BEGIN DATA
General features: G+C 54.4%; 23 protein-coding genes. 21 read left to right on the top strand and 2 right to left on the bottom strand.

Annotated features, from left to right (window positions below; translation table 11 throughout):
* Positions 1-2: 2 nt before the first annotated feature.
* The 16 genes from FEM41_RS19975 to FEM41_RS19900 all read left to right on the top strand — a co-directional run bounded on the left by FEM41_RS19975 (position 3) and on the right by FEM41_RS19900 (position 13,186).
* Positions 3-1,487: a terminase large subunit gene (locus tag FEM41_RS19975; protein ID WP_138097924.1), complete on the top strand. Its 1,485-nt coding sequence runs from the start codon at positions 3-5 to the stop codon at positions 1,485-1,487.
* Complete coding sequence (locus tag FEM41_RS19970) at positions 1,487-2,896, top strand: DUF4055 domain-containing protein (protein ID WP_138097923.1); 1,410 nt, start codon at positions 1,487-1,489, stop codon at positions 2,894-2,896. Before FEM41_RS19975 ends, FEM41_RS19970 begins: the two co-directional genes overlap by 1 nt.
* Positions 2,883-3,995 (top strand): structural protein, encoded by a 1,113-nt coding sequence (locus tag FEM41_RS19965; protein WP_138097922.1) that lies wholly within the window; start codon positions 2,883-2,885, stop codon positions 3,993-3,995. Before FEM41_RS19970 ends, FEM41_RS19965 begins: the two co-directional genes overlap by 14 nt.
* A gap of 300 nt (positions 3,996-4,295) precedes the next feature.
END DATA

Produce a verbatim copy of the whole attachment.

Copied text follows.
General features: G+C 54.4%; 23 protein-coding genes. 21 read left to right on the top strand and 2 right to left on the bottom strand.

Annotated features, from left to right (window positions below; translation table 11 throughout):
* Positions 1-2: 2 nt before the first annotated feature.
* The 16 genes from FEM41_RS19975 to FEM41_RS19900 all read left to right on the top strand — a co-directional run bounded on the left by FEM41_RS19975 (position 3) and on the right by FEM41_RS19900 (position 13,186).
* Positions 3-1,487: a terminase large subunit gene (locus tag FEM41_RS19975; protein ID WP_138097924.1), complete on the top strand. Its 1,485-nt coding sequence runs from the start codon at positions 3-5 to the stop codon at positions 1,485-1,487.
* Complete coding sequence (locus tag FEM41_RS19970) at positions 1,487-2,896, top strand: DUF4055 domain-containing protein (protein ID WP_138097923.1); 1,410 nt, start codon at positions 1,487-1,489, stop codon at positions 2,894-2,896. Before FEM41_RS19975 ends, FEM41_RS19970 begins: the two co-directional genes overlap by 1 nt.
* Positions 2,883-3,995 (top strand): structural protein, encoded by a 1,113-nt coding sequence (locus tag FEM41_RS19965; protein WP_138097922.1) that lies wholly within the window; start codon positions 2,883-2,885, stop codon positions 3,993-3,995. Before FEM41_RS19970 ends, FEM41_RS19965 begins: the two co-directional genes overlap by 14 nt.
* A gap of 300 nt (positions 3,996-4,295) precedes the next feature.